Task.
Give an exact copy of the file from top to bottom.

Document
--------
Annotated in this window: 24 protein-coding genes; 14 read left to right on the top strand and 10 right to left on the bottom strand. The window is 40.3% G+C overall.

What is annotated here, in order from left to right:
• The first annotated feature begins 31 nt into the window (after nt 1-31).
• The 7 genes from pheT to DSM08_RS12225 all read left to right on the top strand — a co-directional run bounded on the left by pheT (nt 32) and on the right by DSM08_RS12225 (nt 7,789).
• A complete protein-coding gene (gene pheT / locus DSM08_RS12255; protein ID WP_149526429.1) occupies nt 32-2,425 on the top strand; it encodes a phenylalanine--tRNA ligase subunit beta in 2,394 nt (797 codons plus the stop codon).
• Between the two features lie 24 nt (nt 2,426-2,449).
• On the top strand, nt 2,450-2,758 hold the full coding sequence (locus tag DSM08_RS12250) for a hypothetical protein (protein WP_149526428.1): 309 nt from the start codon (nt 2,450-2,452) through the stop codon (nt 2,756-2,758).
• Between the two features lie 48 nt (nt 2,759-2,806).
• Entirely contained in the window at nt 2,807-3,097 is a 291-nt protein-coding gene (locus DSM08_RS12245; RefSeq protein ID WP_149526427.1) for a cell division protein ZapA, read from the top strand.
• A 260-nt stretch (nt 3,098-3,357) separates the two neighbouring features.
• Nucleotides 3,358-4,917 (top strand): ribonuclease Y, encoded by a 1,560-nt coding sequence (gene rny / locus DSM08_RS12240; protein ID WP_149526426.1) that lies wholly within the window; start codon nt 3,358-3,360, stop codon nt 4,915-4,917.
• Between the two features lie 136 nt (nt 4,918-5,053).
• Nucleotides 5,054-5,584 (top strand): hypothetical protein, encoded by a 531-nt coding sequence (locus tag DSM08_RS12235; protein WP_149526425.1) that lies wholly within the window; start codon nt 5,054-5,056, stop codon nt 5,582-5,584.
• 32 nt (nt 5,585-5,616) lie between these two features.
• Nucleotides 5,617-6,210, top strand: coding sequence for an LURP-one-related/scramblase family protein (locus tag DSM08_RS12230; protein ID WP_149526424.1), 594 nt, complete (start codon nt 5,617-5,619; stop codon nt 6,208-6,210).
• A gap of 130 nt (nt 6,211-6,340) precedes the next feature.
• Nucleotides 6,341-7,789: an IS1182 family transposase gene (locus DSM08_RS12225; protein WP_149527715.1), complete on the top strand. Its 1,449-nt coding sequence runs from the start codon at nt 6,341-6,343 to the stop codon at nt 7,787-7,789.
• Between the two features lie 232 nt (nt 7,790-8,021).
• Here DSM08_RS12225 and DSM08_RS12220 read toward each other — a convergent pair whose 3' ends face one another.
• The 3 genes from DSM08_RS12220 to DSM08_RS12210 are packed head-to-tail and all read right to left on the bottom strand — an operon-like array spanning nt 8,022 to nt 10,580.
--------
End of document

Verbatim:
Annotated in this window: 24 protein-coding genes; 14 read left to right on the top strand and 10 right to left on the bottom strand. The window is 40.3% G+C overall.

What is annotated here, in order from left to right:
• The first annotated feature begins 31 nt into the window (after nt 1-31).
• The 7 genes from pheT to DSM08_RS12225 all read left to right on the top strand — a co-directional run bounded on the left by pheT (nt 32) and on the right by DSM08_RS12225 (nt 7,789).
• A complete protein-coding gene (gene pheT / locus DSM08_RS12255; protein ID WP_149526429.1) occupies nt 32-2,425 on the top strand; it encodes a phenylalanine--tRNA ligase subunit beta in 2,394 nt (797 codons plus the stop codon).
• Between the two features lie 24 nt (nt 2,426-2,449).
• On the top strand, nt 2,450-2,758 hold the full coding sequence (locus tag DSM08_RS12250) for a hypothetical protein (protein WP_149526428.1): 309 nt from the start codon (nt 2,450-2,452) through the stop codon (nt 2,756-2,758).
• Between the two features lie 48 nt (nt 2,759-2,806).
• Entirely contained in the window at nt 2,807-3,097 is a 291-nt protein-coding gene (locus DSM08_RS12245; RefSeq protein ID WP_149526427.1) for a cell division protein ZapA, read from the top strand.
• A 260-nt stretch (nt 3,098-3,357) separates the two neighbouring features.
• Nucleotides 3,358-4,917 (top strand): ribonuclease Y, encoded by a 1,560-nt coding sequence (gene rny / locus DSM08_RS12240; protein ID WP_149526426.1) that lies wholly within the window; start codon nt 3,358-3,360, stop codon nt 4,915-4,917.
• Between the two features lie 136 nt (nt 4,918-5,053).
• Nucleotides 5,054-5,584 (top strand): hypothetical protein, encoded by a 531-nt coding sequence (locus tag DSM08_RS12235; protein WP_149526425.1) that lies wholly within the window; start codon nt 5,054-5,056, stop codon nt 5,582-5,584.
• 32 nt (nt 5,585-5,616) lie between these two features.
• Nucleotides 5,617-6,210, top strand: coding sequence for an LURP-one-related/scramblase family protein (locus tag DSM08_RS12230; protein ID WP_149526424.1), 594 nt, complete (start codon nt 5,617-5,619; stop codon nt 6,208-6,210).
• A gap of 130 nt (nt 6,211-6,340) precedes the next feature.
• Nucleotides 6,341-7,789: an IS1182 family transposase gene (locus DSM08_RS12225; protein WP_149527715.1), complete on the top strand. Its 1,449-nt coding sequence runs from the start codon at nt 6,341-6,343 to the stop codon at nt 7,787-7,789.
• Between the two features lie 232 nt (nt 7,790-8,021).
• Here DSM08_RS12225 and DSM08_RS12220 read toward each other — a convergent pair whose 3' ends face one another.
• The 3 genes from DSM08_RS12220 to DSM08_RS12210 are packed head-to-tail and all read right to left on the bottom strand — an operon-like array spanning nt 8,022 to nt 10,580.